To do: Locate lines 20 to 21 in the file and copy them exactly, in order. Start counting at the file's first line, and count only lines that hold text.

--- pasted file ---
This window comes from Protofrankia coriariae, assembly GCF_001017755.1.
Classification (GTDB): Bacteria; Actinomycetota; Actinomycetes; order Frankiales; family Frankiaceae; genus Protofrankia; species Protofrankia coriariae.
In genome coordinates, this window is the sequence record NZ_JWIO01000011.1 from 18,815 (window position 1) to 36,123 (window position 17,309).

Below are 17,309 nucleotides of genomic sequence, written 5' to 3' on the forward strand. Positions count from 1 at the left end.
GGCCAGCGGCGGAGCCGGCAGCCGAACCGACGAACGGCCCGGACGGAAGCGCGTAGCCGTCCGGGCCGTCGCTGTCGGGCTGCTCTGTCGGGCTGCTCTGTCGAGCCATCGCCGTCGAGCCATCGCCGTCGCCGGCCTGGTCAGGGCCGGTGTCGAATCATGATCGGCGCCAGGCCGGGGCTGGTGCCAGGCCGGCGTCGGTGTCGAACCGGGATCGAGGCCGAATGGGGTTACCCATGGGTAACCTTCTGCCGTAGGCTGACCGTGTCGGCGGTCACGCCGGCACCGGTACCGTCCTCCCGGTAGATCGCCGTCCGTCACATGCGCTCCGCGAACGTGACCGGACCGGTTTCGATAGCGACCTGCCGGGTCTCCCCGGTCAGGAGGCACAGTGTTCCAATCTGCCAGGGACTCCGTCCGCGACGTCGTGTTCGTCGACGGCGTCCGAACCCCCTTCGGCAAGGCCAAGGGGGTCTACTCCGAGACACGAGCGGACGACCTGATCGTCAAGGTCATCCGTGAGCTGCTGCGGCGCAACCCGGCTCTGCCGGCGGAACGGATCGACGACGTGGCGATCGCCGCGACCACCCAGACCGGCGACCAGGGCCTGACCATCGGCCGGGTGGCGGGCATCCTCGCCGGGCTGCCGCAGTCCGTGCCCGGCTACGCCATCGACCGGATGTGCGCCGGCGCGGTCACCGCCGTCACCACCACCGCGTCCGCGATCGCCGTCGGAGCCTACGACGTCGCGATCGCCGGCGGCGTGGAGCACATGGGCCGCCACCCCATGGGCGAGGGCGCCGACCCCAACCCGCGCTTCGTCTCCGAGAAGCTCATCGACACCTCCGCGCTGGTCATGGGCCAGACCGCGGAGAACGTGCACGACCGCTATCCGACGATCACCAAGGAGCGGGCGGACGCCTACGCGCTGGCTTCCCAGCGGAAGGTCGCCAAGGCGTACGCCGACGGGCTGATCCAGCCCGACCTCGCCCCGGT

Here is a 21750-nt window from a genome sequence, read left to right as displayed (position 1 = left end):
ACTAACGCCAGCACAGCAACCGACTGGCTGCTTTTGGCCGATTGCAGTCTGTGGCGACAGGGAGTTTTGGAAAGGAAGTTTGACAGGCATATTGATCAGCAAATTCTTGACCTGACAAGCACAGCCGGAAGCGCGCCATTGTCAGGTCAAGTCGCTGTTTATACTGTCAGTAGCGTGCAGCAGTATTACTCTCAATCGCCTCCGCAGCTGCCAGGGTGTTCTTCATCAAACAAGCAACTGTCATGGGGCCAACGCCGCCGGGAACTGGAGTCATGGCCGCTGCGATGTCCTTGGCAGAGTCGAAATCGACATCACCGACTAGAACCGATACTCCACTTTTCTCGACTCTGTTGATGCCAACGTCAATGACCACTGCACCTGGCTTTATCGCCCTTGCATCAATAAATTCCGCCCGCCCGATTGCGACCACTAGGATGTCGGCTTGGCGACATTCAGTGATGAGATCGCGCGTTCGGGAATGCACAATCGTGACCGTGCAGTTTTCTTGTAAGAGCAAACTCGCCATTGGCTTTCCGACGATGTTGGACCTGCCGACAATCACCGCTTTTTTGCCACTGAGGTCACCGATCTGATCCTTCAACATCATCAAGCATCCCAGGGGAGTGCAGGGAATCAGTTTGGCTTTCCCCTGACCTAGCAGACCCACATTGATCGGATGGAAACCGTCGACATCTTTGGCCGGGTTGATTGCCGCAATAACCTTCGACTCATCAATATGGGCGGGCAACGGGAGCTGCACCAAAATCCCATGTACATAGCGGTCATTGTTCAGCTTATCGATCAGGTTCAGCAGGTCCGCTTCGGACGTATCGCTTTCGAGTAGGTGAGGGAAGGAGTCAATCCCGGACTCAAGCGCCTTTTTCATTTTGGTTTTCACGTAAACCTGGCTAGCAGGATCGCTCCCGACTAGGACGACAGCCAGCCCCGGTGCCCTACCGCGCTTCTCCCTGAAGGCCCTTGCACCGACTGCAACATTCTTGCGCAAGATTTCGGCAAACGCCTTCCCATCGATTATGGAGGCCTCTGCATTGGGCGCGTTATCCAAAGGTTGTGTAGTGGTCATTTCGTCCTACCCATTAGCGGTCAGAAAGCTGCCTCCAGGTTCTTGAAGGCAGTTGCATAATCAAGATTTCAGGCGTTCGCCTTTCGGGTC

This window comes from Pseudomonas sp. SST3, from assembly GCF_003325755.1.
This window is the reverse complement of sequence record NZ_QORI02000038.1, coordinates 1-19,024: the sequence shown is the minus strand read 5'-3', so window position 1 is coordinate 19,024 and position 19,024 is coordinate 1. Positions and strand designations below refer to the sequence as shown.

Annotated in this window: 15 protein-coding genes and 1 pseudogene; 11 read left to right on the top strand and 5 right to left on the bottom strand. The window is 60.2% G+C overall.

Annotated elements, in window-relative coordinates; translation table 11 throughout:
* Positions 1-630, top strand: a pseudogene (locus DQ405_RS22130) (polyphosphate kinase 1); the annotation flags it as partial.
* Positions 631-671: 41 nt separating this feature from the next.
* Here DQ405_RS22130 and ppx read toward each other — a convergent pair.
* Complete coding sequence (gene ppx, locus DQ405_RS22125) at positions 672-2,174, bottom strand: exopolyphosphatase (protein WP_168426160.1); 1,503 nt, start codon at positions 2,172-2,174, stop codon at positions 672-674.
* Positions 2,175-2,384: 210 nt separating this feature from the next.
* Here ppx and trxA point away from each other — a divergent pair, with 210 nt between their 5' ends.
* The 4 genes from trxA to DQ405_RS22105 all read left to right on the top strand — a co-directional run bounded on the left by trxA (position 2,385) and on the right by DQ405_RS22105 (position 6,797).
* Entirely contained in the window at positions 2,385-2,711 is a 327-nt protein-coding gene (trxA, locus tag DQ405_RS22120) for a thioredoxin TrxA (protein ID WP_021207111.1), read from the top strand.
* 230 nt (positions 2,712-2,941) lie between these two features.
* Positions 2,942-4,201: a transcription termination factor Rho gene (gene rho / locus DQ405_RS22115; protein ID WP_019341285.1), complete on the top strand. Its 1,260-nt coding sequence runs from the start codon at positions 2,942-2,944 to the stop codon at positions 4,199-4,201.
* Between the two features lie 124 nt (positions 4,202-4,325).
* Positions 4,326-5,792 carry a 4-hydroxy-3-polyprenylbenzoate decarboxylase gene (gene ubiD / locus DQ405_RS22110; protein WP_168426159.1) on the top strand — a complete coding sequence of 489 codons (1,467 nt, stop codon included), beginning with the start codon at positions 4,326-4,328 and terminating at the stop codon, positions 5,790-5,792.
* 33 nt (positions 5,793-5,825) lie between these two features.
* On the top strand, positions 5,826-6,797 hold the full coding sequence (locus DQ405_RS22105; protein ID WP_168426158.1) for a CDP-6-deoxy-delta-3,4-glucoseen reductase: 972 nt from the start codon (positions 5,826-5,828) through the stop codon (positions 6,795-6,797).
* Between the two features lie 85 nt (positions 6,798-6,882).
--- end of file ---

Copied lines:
* 230 nt (positions 2,712-2,941) lie between these two features.
* Positions 2,942-4,201: a transcription termination factor Rho gene (gene rho / locus DQ405_RS22115; protein ID WP_019341285.1), complete on the top strand. Its 1,260-nt coding sequence runs from the start codon at positions 2,942-2,944 to the stop codon at positions 4,199-4,201.